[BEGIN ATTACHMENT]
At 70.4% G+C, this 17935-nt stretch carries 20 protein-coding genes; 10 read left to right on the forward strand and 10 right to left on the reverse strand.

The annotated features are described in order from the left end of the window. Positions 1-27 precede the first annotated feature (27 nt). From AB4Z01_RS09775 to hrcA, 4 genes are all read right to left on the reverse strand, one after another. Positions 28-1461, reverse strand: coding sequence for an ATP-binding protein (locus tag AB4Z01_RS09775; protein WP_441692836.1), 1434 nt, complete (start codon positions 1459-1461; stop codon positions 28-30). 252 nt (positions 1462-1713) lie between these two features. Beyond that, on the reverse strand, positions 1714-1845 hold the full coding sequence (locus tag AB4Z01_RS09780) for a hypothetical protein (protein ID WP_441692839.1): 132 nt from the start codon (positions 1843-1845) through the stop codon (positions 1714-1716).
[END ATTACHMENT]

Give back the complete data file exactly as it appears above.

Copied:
At 70.4% G+C, this 17935-nt stretch carries 20 protein-coding genes; 10 read left to right on the forward strand and 10 right to left on the reverse strand.

The annotated features are described in order from the left end of the window. Positions 1-27 precede the first annotated feature (27 nt). From AB4Z01_RS09775 to hrcA, 4 genes are all read right to left on the reverse strand, one after another. Positions 28-1461, reverse strand: coding sequence for an ATP-binding protein (locus tag AB4Z01_RS09775; protein WP_441692836.1), 1434 nt, complete (start codon positions 1459-1461; stop codon positions 28-30). 252 nt (positions 1462-1713) lie between these two features. Beyond that, on the reverse strand, positions 1714-1845 hold the full coding sequence (locus tag AB4Z01_RS09780) for a hypothetical protein (protein ID WP_441692839.1): 132 nt from the start codon (positions 1843-1845) through the stop codon (positions 1714-1716).